Friday, 11 April 2014

Jim Flaherty is not dead, only in Ireland (or Michigan)

One ought not to speak ill of the dead, nor inflict more grief on the aggrieved.  Still, the instant hagiography surrounding Jim Flaherty will attach some burrs.

Through his actions to protect himself, Jim Flaherty gleefully destroyed the lives of others.  He knew it, he loved it, and he did it for partisan, un-Canadian purposes.

This, this was the man who so hated Canada, who was so vilely partisan, that he actually said that Ontario was the worst place in the world to do business.  Even his far-right comperes suggested that it was unpragmatic, foolish, and childish of him to be so ideologically bound that he actually sought to destroy the finances of his own country.  For smearing Canada around the world, now he is hailed.  (


Like it or not, Canada, from wherever you sit in SK or BC or no matter how your electoral map is being gerrymandered by the poil on your butts, Ontario matters to this country and it matters to you if you are Canadian.

I don’t think that politicians in Ireland or the United States step out to make partisan speeches bent on damaging their own countries, as Flaherty did.  This was a man whose ideology was so pure that he would take money from Canadian citizens and then burn it in front of them while he, as finance minister, told the rest of the world that they should have nothing to do with Canada.  Canada doesn’t need any more patriots like that.  Go be finance minister of Ireland, and find out how sweet that pie tastes.  Fact is, Jim Flaherty had a peachy job and he profited from hating Canada around the world; his family and children will be able to retire to Ireland in ways few Irish, or Canadian citizens, can imagine.  Pity the man hated Canada so, for purely ideological and partisan reasons.

Flaherty, of course, was pivotal in driving Ontario into the ground.  When Bob Rae opened David Peterson’s books and realized what calamities confronted him, Bob Rae did the right thing.  He increased spending and he raised taxes.  Jim Flaherty slavishly emulated the correct Bob Rae years later (handing out money to banks and auto companies and so on while demanding that CANADIAN taxpayers, not the banks or the companies and their foreign-controlled head offices, pay it all back), all the while smugly hating Canada and regretting Canada’s un-Tory taxation across the world stage.  Jim Flaherty ate the very vomit he spewed on others, and never with a twinkle in his eye.  No, his eyes were elsewhere—on the big job in the U.S., or the misty motherland of Ireland.  Flaherty, of course, sought, as Mike Harris’s henchman, to drive Ontario further into the ground and cripple its economic might by undermining its public sector and infrastructure and human capital.  But, like criminal entitlement chief Tony Clement, he was all ok with gazebos in the riding that got him elected and paid his pension and secured his family (and ONLY his and his family alone) for generations (   Jim Flaherty learned entitlement the right way—a long affiliation with Conservatives who sucked money from working Canadians while telling those Canadians that they had to work harder (to support Jim Flaherty and HIS family).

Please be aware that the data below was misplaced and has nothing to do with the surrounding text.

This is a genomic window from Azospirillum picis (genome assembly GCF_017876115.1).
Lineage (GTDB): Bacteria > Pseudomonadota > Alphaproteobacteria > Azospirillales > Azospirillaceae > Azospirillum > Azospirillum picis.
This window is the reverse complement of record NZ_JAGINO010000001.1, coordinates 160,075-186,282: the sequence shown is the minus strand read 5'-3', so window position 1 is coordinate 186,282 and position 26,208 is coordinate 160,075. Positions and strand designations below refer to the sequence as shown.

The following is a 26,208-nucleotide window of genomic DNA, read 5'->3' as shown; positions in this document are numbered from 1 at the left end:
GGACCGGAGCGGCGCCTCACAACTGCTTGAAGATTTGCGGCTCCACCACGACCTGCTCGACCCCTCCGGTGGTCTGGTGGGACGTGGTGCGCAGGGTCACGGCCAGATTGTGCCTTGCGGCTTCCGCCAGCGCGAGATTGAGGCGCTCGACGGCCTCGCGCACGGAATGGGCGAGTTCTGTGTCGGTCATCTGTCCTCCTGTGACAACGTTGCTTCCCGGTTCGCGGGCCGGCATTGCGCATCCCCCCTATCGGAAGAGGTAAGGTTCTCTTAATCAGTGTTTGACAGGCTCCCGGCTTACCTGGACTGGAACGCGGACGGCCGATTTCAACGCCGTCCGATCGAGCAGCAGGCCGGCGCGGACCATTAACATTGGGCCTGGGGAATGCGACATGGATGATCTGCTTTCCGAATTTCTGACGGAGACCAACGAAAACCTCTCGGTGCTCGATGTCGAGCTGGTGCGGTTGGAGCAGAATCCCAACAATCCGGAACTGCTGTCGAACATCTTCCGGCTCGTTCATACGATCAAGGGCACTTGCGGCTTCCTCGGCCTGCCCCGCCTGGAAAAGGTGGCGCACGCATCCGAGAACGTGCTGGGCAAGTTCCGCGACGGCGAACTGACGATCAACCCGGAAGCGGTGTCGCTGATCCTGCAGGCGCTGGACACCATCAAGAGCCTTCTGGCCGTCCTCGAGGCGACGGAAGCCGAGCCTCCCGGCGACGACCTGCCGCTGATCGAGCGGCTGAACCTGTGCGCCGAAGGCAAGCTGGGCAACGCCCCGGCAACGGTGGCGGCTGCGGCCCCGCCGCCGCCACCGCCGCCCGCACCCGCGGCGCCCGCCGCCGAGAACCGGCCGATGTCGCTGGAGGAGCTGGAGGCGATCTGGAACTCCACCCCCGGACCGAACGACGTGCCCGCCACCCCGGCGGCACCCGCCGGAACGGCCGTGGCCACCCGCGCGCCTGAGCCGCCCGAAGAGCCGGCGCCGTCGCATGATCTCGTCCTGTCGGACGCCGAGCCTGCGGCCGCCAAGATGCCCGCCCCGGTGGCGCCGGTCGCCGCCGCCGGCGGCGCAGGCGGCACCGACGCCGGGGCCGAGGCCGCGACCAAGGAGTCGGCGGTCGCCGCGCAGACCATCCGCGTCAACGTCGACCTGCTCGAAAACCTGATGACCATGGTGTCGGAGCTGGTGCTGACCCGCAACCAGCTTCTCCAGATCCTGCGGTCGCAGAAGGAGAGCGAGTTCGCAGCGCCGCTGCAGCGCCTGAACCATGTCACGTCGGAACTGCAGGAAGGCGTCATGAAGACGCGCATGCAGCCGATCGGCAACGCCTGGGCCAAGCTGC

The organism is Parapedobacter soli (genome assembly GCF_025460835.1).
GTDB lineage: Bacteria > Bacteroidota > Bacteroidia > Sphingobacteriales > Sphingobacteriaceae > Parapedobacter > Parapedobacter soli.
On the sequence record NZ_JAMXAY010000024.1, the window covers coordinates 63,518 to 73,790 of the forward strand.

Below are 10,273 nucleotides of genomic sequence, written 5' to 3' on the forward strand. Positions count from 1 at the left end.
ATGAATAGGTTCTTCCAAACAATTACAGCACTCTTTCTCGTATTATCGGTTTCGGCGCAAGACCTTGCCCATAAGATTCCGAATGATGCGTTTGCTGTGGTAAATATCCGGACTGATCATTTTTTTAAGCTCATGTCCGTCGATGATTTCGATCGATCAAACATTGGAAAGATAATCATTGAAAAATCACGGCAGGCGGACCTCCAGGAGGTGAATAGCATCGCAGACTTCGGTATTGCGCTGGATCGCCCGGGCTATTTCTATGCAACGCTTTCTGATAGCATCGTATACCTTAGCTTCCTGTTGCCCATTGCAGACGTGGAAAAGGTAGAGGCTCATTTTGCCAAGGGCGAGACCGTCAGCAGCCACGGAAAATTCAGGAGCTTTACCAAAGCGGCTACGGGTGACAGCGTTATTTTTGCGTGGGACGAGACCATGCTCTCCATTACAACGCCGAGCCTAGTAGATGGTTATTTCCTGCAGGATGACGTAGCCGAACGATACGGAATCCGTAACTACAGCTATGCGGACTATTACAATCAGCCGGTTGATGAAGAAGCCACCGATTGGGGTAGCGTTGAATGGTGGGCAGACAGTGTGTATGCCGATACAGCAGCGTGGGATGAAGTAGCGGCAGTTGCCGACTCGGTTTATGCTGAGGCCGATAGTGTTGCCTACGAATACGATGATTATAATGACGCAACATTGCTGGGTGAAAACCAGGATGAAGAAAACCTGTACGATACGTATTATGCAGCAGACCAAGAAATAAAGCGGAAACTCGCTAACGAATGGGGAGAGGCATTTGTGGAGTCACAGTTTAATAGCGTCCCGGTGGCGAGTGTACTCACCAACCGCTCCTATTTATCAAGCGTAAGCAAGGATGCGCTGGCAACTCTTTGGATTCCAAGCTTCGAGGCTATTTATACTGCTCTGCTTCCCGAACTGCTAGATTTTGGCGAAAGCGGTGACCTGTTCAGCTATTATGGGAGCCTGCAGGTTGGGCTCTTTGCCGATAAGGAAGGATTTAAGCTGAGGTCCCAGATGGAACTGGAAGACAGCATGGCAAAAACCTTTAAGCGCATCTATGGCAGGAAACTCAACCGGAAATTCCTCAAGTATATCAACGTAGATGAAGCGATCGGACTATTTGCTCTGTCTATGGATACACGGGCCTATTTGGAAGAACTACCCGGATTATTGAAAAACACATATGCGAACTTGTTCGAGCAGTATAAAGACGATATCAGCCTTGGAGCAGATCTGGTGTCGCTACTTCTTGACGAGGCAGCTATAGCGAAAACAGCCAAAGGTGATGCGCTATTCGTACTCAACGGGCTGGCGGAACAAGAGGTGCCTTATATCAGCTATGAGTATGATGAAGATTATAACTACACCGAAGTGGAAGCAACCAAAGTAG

Now, here’s where I begin to support Jim Flaherty.  He was such a dyed-in-the-any-country-but-Canada-wool ideologue that it was amazing to see him actually start to smarten up, well, well into middle age, and realize that, yes, he actually did, kind of, have some responsibilities.  Clearly, it came as a tremendous shock to an ideologue like Jim Flaherty that he actually had to sit around the world table with world finance ministers who were—SHOCK—actually concerned about and not denigrating of their own countries.  This must have baffled Jim Flaherty beyond belief—the idea that one could act on behalf of others who *didn’t* pay you to get re-elected. It is a long way from Whitby. I think Jimbo was astonished and taken aback by this, this idea that a world (yes, a world) existed outside cheap dirty nasty Conservative auto-town politics.  Perhaps for the first time in his life, well into his 40s, he might have realized that his actions weren’t just about making his family rich, but that they could also implicate other people.  Jim Flaherty might have met his own neighbours for the first time in his 50s!! To that end, he made a sober and unpopular decision around income trusts.  As he left office, he meekly queried Conservative ideology about income-splitting, a financial game designed to enrich Conservative supporters and disempower Canadians.  When we think we’re approaching our Maker, we all get a bit teary eyed and reflect on what we’ve done.  Jim Flaherty’s last gesture, as he dealt with illness, was (before his heartfelt and teary-eyed paean to the true Tory criminal entitlement achievements of the Fords) to realize that, in the end, all of his ideology and all of his hatred that he spewed on others could come home to roost, even on him.  He, too, could die, and not enjoy the fruits of his taxationlessness.  Most Canadians aren’t like Jim Flaherty and his family; few will ever enjoy the benefits he and his family have enjoyed and will enjoy, despite his modest attainments outside of politics. 

Jim Flaherty’s passing ought to be a lesson to all Conservative ideologues, including the present poil on our body politic: you may never live to enjoy the hatred you have spewed on others, so might as well try to be decent and live while you can.

On a completely personal note, I liked Flaherty more as he aged.  He was a Conservative ideologue slowly accustoming himself to the complexities of the world—and unlike many fellow travellers, he seemed to accept that challenge.  He went from a child to a man and then death, and we will all find our ways there, severally and individually.





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